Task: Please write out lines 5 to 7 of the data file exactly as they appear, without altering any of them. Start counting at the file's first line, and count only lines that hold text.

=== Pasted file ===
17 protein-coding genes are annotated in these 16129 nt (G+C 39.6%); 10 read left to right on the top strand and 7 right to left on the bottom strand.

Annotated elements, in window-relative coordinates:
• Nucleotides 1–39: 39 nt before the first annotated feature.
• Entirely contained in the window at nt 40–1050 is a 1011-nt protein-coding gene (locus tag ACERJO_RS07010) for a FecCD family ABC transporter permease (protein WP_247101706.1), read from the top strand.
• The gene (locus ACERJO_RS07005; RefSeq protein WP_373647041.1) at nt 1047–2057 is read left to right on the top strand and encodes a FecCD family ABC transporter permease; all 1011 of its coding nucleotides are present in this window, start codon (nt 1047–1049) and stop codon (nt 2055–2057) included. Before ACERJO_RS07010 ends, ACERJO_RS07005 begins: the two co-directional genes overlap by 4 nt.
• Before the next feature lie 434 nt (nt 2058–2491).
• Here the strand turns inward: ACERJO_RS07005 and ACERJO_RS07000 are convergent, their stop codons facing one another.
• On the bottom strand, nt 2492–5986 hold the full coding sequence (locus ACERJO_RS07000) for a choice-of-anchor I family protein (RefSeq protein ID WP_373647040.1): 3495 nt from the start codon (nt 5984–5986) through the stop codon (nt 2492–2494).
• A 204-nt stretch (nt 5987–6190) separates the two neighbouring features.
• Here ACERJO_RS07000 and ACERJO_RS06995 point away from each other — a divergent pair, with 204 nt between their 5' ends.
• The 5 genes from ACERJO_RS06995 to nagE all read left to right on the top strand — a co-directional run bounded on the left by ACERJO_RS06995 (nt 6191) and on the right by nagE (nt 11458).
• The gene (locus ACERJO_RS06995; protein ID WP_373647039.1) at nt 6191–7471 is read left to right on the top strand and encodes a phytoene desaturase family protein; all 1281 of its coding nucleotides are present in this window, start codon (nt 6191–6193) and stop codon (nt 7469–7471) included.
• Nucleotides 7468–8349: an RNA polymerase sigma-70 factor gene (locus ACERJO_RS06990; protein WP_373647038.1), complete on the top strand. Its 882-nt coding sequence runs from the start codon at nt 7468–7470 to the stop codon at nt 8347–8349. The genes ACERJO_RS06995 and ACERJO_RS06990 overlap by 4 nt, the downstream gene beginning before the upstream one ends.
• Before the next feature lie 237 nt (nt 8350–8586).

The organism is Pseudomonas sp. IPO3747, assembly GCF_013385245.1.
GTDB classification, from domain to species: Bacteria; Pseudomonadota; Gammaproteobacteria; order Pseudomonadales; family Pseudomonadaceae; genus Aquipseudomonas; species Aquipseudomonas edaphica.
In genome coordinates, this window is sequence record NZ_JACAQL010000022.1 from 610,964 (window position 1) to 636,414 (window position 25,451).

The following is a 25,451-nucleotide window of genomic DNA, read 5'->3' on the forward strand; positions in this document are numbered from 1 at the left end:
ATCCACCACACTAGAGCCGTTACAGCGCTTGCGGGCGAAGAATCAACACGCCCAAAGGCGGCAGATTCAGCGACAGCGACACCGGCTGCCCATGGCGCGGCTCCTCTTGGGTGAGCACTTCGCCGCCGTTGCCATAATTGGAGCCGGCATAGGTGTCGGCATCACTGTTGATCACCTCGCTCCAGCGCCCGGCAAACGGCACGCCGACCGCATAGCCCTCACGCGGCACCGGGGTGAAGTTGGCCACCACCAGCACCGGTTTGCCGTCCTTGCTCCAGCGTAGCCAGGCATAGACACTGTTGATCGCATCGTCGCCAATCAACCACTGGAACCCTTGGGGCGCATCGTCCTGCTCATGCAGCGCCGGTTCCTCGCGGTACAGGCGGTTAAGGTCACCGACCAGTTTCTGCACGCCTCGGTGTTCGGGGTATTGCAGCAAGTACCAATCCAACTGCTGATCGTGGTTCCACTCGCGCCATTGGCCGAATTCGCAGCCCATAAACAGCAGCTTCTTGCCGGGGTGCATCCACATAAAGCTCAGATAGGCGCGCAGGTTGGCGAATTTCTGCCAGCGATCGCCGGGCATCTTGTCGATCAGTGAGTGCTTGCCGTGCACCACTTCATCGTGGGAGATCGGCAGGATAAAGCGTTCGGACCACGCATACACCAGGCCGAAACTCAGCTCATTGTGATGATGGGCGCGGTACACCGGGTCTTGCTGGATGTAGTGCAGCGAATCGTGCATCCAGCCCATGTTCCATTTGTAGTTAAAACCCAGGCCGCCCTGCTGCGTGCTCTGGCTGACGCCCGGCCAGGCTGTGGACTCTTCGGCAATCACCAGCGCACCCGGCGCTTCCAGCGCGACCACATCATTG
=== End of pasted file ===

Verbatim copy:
• The gene (locus ACERJO_RS07005; RefSeq protein WP_373647041.1) at nt 1047–2057 is read left to right on the top strand and encodes a FecCD family ABC transporter permease; all 1011 of its coding nucleotides are present in this window, start codon (nt 1047–1049) and stop codon (nt 2055–2057) included. Before ACERJO_RS07010 ends, ACERJO_RS07005 begins: the two co-directional genes overlap by 4 nt.
• Before the next feature lie 434 nt (nt 2058–2491).
• Here the strand turns inward: ACERJO_RS07005 and ACERJO_RS07000 are convergent, their stop codons facing one another.